Wednesday, July 19, 2017

NutshellNutshell by Ian McEwan
My rating: 4 of 5 stars

This was a different book. At first I thought it weird and later I almost put it down. In the end I was glad I read it. Interesting concept well developed and executed. The idea of a fetus narrating a story where mom and uncle are the murderers. Not really a spoiler because you get the whole plot upfront. It the great writing that makes this work. In fact, better than great, often breathtaking. Cuts through to a wild look at our modern society. I liked it.

View all my reviews

Saturday, July 8, 2017

Indecent ExposureIndecent Exposure by Stuart Woods
My rating: 5 of 5 stars

I just love Stuart Woods books. They take me away from reality into a world that is exciting, interesting and fun. He has such an interesting life. Its just plain fun with enough current events accuracy to make it seem like it "could" happen.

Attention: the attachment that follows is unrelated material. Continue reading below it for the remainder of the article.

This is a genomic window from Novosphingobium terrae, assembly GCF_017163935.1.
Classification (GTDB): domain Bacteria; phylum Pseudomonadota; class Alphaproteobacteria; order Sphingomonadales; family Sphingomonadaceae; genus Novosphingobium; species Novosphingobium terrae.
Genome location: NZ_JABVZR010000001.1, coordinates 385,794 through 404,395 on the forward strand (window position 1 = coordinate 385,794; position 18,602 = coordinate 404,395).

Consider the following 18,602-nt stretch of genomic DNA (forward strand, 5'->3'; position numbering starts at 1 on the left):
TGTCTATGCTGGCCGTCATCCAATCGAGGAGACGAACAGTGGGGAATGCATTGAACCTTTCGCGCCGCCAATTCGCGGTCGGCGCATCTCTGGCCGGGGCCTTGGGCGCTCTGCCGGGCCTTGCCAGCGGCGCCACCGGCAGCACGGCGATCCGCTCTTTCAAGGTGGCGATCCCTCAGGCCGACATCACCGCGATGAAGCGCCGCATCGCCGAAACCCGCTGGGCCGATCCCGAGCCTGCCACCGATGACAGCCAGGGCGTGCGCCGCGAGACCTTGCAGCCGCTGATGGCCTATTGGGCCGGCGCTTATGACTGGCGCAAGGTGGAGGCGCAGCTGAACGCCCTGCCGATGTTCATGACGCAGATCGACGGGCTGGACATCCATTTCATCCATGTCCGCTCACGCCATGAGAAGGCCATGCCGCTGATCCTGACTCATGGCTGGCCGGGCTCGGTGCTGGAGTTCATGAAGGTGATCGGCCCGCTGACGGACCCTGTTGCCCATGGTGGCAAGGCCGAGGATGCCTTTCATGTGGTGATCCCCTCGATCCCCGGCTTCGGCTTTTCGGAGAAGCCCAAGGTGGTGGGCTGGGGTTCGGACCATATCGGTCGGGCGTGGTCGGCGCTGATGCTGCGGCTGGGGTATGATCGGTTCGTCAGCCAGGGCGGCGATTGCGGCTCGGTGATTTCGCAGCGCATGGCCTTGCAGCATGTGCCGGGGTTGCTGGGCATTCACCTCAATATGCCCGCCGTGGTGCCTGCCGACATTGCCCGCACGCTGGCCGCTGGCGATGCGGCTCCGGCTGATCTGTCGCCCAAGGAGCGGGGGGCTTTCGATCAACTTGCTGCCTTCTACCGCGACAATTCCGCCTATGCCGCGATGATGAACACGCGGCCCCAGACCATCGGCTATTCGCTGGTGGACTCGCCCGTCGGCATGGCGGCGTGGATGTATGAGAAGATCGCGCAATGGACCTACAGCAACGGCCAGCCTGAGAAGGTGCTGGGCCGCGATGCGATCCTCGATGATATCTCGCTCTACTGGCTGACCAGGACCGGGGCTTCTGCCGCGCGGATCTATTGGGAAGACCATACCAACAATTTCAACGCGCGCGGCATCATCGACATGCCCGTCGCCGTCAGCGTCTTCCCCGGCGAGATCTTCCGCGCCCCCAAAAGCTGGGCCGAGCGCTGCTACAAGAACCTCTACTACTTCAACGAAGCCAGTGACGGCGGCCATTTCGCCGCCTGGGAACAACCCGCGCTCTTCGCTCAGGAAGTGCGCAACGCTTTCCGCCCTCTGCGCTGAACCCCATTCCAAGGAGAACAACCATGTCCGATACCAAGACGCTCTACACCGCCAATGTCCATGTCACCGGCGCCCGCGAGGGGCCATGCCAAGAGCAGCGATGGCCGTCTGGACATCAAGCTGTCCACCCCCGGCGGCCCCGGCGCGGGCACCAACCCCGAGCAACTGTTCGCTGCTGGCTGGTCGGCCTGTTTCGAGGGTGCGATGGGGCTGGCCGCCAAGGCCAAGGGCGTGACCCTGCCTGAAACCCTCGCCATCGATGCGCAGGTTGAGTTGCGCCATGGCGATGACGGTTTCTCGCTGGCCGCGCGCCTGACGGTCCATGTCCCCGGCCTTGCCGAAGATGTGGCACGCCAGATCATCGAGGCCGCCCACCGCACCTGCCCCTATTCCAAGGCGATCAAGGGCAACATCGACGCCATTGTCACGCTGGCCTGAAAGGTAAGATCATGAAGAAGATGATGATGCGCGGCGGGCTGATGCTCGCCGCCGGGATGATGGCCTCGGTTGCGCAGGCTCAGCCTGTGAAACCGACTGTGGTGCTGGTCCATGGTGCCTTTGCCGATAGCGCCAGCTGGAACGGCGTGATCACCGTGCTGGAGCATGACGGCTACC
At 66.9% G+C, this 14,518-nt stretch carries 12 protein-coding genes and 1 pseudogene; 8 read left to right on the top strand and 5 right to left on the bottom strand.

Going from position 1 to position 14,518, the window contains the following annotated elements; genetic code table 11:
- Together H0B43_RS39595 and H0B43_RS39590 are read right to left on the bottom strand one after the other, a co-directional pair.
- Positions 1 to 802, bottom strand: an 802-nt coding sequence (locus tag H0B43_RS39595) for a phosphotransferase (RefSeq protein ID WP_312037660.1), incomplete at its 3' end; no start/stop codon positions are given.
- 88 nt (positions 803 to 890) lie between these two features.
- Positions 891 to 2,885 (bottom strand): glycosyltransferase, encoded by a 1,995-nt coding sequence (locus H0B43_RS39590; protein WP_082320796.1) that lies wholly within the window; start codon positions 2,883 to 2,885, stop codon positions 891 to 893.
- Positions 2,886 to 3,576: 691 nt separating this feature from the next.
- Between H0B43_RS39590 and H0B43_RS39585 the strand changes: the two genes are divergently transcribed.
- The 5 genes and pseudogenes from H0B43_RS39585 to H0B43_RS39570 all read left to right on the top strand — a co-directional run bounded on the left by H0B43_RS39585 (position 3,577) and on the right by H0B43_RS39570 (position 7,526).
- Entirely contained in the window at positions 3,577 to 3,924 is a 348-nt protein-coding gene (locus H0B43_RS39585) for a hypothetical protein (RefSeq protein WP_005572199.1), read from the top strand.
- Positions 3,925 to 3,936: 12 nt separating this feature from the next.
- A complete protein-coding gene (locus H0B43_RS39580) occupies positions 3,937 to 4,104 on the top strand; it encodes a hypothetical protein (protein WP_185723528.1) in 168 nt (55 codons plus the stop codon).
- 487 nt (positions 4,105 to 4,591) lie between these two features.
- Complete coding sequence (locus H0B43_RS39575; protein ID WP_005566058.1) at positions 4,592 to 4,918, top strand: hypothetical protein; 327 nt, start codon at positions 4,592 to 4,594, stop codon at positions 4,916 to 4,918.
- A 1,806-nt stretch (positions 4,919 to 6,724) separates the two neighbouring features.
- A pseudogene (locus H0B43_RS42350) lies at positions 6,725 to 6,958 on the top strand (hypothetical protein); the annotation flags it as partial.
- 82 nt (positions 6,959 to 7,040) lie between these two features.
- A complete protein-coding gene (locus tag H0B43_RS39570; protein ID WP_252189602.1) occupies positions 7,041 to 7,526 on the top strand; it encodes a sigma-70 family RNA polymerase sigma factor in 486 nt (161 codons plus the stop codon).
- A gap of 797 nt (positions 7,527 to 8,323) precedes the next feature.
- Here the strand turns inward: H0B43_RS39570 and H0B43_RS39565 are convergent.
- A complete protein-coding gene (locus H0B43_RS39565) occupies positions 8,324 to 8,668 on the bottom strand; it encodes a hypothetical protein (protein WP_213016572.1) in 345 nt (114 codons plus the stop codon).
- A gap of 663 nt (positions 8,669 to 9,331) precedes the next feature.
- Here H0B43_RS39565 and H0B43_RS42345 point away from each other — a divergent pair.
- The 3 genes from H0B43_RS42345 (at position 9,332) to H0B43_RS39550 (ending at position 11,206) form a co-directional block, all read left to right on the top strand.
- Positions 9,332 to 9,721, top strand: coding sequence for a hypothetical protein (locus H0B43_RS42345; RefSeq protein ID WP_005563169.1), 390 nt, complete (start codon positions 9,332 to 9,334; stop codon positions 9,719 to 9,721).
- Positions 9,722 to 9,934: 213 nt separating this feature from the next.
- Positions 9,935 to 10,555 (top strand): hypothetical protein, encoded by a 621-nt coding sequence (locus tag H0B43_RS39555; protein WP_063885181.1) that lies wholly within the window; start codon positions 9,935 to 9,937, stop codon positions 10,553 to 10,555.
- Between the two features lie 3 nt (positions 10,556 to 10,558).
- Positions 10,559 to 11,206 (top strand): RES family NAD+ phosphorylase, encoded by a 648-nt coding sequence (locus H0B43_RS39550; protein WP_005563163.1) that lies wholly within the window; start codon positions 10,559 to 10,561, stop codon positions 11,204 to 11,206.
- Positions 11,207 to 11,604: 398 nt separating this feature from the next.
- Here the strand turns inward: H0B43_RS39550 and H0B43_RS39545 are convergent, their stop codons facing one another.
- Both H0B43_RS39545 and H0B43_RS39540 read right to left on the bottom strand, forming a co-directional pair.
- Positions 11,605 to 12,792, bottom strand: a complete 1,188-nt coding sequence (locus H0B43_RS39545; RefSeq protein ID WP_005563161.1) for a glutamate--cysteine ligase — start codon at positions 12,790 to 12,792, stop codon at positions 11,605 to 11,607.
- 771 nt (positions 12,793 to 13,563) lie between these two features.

Stone is stuck on the horns of a dilemma. Read it and find out how he handles things. His girl friend is the secretary of state and POTUS is his client. What a yarn. Can't wait for more.

View all my reviews

Wednesday, July 5, 2017

The Tea Planter's WifeThe Tea Planter's Wife by Dinah Jefferies
My rating: 3 of 5 stars

This was a book club selection. Not a book I would have selected but I think I liked it. I often thought the Gwen was an air-head but... she was a young woman, away from home and thrust into a situation that she had no reference for. She could hardly have been expected to behave differently. So in the end I found the book interesting and tantalizing. It was an interesting period of history and I'd like to know what happened to the family next. If this is the first book in a series, I'd like to read the next episode.